The mantra, to choose life over death, even in the face of incredible odds, has stayed with me all these years. Camus had influenced me so much in college, I even wrote in one of my journals (an English assignment) that I couldn’t kill myself because I respected him too much. I suppose someone would say it was because I respected myself too much, and that’s probably true, but anyone who’s gone through depression knows you can’t go through that personal hell alone without needing help from somebody.
That isn’t to say the specter of suicide is long gone. To believe so would be to take an arrogant point of view that we somehow hold sway over Death. Even Camus, who chose life, was not immune, dying in a car accident.
Our writing paths are wildly divergent, but, like Camus, I’ve touched upon suicide and its impact on people, including myself. And yes, it has threatened to overwhelm me even years later.
But that’s a story for another time.
Sunday, January 12, 2014
I think that I have always battled anxiety. As an extremely shy child I felt the most at ease when I played alone or with my sister Shannon. I’ve never been a big talker, in fact my parents use to request (without my knowledge) that teachers place me with the more vocal students. It was years before they copped to that one. I always thought I must have the worst luck in the world to always be sitting with the “bad” kids.
As I grew up and into my adulthood I had a wide group of acquaintances but only a few close friends. That was by choice. For a person with anxiety the fewer people you have to fool the better. Many people with anxiety limit their social interactions to situations they can control with people that they trust. I am no different.
Three years ago a situation occurred that I had no control over. My dad, who had been battling liver issues, was put on the transplant list. Despite his illness, he looked fine. I knew he was sick but not that sick. It was the Sunday before Thanksgiving and we got the 6am call that a liver had been accepted for transplant. I didn’t have time to be anxious. There were a million of things to do. I had to get ready and drive to my parents’ house. I still didn’t have time to be anxious. Once there I had to talk to my mom. What did they say? Where do we have to go? And all the other who, what, when, where and how. After that I still didn’t have time to be anxious. My dad needed to show me how to pay the mortgage and where he kept all his passwords.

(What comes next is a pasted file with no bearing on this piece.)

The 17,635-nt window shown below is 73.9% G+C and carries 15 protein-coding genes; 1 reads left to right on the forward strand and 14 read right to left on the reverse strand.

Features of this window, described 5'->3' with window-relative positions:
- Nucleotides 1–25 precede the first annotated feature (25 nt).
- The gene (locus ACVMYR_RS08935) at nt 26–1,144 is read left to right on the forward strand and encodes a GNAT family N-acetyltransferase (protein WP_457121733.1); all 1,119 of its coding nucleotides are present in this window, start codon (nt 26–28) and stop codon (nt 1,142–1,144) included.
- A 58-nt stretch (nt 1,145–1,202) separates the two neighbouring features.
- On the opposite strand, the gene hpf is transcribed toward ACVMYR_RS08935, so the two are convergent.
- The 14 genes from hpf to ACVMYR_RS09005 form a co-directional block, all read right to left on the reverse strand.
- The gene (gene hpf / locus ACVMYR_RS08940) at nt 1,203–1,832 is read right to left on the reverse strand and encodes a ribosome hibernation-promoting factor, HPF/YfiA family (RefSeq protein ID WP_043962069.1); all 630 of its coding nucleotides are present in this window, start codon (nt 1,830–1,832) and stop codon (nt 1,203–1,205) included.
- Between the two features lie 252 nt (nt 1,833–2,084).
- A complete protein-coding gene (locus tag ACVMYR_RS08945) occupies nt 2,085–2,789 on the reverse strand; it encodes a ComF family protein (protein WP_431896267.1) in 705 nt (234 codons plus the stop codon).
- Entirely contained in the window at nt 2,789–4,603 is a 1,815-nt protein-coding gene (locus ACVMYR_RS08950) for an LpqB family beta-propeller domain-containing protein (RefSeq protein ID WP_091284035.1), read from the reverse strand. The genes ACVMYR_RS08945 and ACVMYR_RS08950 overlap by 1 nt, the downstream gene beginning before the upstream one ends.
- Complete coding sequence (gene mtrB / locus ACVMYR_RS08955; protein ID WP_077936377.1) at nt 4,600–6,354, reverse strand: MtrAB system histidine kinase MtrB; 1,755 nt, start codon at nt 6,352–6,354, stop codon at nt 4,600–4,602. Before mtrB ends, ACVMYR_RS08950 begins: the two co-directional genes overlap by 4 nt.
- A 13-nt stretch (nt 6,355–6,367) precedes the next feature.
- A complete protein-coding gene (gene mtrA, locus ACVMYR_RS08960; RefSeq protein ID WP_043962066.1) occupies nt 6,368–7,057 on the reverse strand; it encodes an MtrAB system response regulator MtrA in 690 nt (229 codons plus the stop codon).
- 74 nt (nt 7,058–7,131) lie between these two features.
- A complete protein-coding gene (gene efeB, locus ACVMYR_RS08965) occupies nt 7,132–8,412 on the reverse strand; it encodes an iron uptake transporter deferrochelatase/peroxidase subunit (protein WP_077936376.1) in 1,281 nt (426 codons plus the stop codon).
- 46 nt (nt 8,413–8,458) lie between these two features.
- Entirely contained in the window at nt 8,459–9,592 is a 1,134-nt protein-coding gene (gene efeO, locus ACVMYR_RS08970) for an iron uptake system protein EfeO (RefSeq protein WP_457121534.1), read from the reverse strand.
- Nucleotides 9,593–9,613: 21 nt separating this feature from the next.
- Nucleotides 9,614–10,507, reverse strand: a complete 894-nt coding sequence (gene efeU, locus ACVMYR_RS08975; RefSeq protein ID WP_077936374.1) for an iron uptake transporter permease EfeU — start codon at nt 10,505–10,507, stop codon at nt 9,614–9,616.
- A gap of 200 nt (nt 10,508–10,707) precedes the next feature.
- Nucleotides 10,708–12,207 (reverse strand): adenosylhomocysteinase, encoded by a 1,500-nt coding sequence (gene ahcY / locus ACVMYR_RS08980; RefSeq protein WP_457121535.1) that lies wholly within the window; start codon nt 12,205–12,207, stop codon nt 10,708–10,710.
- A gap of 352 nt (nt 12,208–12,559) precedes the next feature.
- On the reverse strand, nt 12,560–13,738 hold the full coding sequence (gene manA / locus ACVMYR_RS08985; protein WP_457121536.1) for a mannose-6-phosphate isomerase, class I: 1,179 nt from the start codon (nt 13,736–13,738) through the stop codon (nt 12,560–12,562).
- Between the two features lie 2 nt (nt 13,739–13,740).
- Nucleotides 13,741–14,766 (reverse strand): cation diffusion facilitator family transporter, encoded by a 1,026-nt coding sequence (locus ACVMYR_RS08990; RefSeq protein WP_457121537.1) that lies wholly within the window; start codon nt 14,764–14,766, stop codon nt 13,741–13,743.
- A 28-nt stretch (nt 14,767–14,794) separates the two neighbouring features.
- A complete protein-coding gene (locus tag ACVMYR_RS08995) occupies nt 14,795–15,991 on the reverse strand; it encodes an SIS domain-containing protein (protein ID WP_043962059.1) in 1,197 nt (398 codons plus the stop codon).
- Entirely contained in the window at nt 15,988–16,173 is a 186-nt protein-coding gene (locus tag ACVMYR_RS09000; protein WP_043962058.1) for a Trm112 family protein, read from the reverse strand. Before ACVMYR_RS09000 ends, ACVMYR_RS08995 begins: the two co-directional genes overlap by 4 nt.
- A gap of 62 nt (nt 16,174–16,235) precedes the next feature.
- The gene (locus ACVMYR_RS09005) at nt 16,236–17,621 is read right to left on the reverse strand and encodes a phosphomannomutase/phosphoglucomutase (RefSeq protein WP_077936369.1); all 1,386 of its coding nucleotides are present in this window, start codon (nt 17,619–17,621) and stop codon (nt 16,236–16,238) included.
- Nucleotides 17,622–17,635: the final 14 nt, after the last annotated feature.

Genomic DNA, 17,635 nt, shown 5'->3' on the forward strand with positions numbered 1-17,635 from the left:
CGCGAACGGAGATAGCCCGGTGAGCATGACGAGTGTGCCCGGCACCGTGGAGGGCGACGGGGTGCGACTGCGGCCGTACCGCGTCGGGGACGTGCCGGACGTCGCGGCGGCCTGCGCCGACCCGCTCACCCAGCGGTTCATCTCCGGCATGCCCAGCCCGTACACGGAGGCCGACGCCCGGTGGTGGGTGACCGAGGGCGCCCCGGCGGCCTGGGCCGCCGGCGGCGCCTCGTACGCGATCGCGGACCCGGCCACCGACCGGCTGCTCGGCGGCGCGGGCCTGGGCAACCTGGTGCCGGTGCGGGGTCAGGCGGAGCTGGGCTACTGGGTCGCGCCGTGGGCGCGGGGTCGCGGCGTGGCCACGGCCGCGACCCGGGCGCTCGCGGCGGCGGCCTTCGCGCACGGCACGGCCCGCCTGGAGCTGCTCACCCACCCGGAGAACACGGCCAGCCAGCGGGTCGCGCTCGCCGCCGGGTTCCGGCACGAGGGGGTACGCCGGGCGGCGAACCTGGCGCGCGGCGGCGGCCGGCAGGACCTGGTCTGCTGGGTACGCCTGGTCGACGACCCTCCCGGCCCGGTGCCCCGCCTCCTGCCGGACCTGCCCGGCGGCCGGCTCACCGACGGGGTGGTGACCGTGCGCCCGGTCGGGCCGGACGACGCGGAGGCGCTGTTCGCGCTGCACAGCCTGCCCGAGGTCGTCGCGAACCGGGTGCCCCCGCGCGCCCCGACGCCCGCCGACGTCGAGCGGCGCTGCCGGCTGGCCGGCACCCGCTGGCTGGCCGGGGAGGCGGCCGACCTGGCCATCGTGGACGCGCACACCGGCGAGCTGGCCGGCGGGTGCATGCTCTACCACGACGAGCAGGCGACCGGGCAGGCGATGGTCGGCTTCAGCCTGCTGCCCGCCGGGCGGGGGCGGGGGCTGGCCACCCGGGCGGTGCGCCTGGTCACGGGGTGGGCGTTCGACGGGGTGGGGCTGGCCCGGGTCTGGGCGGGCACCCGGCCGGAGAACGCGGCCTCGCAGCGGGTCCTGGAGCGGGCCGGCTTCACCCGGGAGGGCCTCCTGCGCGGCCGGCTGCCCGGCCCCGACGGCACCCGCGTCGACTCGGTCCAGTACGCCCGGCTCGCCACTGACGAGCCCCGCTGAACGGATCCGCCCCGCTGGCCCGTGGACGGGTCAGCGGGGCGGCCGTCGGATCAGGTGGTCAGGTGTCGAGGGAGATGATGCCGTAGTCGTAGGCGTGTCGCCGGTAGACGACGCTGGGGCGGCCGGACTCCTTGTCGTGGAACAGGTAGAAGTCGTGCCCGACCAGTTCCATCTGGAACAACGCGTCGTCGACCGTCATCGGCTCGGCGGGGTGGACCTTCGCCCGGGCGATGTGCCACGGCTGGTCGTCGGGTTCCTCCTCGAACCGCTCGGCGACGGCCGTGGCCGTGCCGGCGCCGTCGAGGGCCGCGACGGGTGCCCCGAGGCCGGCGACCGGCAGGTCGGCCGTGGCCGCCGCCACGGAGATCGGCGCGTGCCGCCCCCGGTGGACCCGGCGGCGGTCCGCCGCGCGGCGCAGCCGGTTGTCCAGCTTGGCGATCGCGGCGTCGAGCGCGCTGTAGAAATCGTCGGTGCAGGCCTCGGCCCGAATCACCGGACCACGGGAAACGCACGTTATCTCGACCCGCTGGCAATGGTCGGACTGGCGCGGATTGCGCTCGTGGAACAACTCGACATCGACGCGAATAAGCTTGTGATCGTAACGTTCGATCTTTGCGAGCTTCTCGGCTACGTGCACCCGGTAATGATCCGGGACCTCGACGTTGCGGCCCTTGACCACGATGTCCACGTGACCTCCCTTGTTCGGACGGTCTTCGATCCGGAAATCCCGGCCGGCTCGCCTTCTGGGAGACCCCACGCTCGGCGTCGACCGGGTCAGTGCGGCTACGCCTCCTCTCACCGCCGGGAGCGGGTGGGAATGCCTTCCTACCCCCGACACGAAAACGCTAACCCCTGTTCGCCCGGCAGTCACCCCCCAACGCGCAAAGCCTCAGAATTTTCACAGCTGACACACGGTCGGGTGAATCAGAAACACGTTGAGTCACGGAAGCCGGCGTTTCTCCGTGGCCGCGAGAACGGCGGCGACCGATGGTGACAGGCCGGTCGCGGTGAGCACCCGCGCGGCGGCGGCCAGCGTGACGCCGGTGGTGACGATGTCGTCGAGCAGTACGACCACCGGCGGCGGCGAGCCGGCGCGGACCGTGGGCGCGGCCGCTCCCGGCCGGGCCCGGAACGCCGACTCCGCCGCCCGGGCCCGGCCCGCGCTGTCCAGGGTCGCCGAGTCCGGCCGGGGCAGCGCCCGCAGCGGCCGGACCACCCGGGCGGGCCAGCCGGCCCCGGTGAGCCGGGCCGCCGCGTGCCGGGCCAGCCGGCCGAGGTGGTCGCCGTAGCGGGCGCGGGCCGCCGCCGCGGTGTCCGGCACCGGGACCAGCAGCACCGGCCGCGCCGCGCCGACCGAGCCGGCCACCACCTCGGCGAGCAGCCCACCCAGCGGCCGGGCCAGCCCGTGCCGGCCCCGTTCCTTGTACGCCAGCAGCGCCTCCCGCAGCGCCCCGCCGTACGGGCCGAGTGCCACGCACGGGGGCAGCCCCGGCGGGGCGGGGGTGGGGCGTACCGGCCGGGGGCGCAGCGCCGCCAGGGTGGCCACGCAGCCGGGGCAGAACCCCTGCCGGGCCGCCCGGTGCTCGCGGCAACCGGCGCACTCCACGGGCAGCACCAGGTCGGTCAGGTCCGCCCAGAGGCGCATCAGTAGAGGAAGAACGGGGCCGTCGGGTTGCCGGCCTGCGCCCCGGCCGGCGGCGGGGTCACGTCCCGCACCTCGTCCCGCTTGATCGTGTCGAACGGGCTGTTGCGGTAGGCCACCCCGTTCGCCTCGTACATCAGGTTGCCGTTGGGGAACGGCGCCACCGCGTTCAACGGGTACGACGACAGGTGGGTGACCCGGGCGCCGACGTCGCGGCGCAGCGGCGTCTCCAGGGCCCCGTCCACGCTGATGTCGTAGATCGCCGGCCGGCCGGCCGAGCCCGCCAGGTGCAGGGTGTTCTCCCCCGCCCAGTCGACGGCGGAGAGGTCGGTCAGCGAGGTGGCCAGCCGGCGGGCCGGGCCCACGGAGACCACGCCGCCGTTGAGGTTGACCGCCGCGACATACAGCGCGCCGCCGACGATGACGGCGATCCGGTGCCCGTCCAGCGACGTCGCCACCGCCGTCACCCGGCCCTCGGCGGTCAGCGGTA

Finally we got out the door. Funny…I didn’t have time to be anxious then either. We talked the entire ride about the surgery. We got the hospital and went through the registration process. We talked about anything dad wanted. I didn’t have time to be anxious. After a while I started making phone call to other family members. Then they started arriving and asking questions, some I knew the answers to and other I didn’t.
After waiting all day my dad was finally wheeled down for surgery. I didn’t have time to anxious. By then I was consumed with fear.
For the next 32 days I lived in a perpetual state of fear, hope, anguish and exhaustion. Every day was spent thinking of dad. I’m not going to go into details here but his transplant story did not end the way you hear on the news. Most of those are success stories that make light of all the trials and tribulations that go with transplantation. The media also showcases the failure known as rejection. My dad suffered or was unconscious for most of that month he lived after the transplant. Not once did he reject the liver or livers as there were 2 transplants done.
It was not until about a month after my dad died that I had my first major panic attack. I think that my grief
had keep it at bay and as the initial shock subsided the anxiety returned with a vengeance. I was at home watching television when I felt the nervousness. I had a hard time getting a deep breath (even though I could if I concentrated). I felt as if I was having a heart attack but I wasn’t. The attack went on for a minute or two and then I was fine.
This continued every day for the next few weeks. My dad’s death just intensified my anxiety (also my depression). The fact that I knew it was a panic attack didn’t make it any easier. In fact I think it made it worse. I lived in fear of having an attack. What if it happened at work? Or at the movies? Or with my friends? What would they think of me?